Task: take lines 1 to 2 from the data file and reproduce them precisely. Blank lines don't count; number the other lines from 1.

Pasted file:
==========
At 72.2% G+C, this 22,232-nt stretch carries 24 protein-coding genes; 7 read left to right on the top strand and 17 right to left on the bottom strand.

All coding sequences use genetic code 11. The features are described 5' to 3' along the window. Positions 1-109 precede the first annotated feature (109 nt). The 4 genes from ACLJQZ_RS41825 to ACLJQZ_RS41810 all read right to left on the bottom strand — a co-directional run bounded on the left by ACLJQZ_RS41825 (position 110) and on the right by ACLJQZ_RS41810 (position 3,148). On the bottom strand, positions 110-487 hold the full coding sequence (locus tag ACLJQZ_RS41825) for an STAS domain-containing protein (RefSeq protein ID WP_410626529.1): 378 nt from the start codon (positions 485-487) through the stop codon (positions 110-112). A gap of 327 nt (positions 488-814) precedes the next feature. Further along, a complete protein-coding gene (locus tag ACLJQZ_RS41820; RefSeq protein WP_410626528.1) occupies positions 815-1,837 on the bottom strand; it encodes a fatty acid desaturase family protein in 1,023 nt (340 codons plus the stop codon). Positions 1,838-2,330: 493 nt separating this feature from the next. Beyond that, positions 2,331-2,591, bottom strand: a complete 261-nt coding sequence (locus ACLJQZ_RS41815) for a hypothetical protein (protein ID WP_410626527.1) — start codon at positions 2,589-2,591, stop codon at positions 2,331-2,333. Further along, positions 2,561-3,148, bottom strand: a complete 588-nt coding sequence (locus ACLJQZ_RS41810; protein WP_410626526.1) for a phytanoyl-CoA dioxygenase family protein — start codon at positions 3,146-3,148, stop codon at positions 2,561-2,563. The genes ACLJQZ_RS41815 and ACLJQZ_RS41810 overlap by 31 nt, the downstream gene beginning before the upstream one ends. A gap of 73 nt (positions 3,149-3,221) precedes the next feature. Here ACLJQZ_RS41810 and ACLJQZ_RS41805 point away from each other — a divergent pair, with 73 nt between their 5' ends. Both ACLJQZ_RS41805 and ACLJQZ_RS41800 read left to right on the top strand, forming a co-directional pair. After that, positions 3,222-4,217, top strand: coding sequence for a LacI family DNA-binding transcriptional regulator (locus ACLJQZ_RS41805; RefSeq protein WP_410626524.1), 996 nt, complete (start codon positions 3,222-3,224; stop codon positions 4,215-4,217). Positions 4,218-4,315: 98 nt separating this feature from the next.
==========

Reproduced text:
At 72.2% G+C, this 22,232-nt stretch carries 24 protein-coding genes; 7 read left to right on the top strand and 17 right to left on the bottom strand.

All coding sequences use genetic code 11. The features are described 5' to 3' along the window. Positions 1-109 precede the first annotated feature (109 nt). The 4 genes from ACLJQZ_RS41825 to ACLJQZ_RS41810 all read right to left on the bottom strand — a co-directional run bounded on the left by ACLJQZ_RS41825 (position 110) and on the right by ACLJQZ_RS41810 (position 3,148). On the bottom strand, positions 110-487 hold the full coding sequence (locus tag ACLJQZ_RS41825) for an STAS domain-containing protein (RefSeq protein ID WP_410626529.1): 378 nt from the start codon (positions 485-487) through the stop codon (positions 110-112). A gap of 327 nt (positions 488-814) precedes the next feature. Further along, a complete protein-coding gene (locus tag ACLJQZ_RS41820; RefSeq protein WP_410626528.1) occupies positions 815-1,837 on the bottom strand; it encodes a fatty acid desaturase family protein in 1,023 nt (340 codons plus the stop codon). Positions 1,838-2,330: 493 nt separating this feature from the next. Beyond that, positions 2,331-2,591, bottom strand: a complete 261-nt coding sequence (locus ACLJQZ_RS41815) for a hypothetical protein (protein ID WP_410626527.1) — start codon at positions 2,589-2,591, stop codon at positions 2,331-2,333. Further along, positions 2,561-3,148, bottom strand: a complete 588-nt coding sequence (locus ACLJQZ_RS41810; protein WP_410626526.1) for a phytanoyl-CoA dioxygenase family protein — start codon at positions 3,146-3,148, stop codon at positions 2,561-2,563. The genes ACLJQZ_RS41815 and ACLJQZ_RS41810 overlap by 31 nt, the downstream gene beginning before the upstream one ends. A gap of 73 nt (positions 3,149-3,221) precedes the next feature. Here ACLJQZ_RS41810 and ACLJQZ_RS41805 point away from each other — a divergent pair, with 73 nt between their 5' ends. Both ACLJQZ_RS41805 and ACLJQZ_RS41800 read left to right on the top strand, forming a co-directional pair. After that, positions 3,222-4,217, top strand: coding sequence for a LacI family DNA-binding transcriptional regulator (locus ACLJQZ_RS41805; RefSeq protein WP_410626524.1), 996 nt, complete (start codon positions 3,222-3,224; stop codon positions 4,215-4,217). Positions 4,218-4,315: 98 nt separating this feature from the next.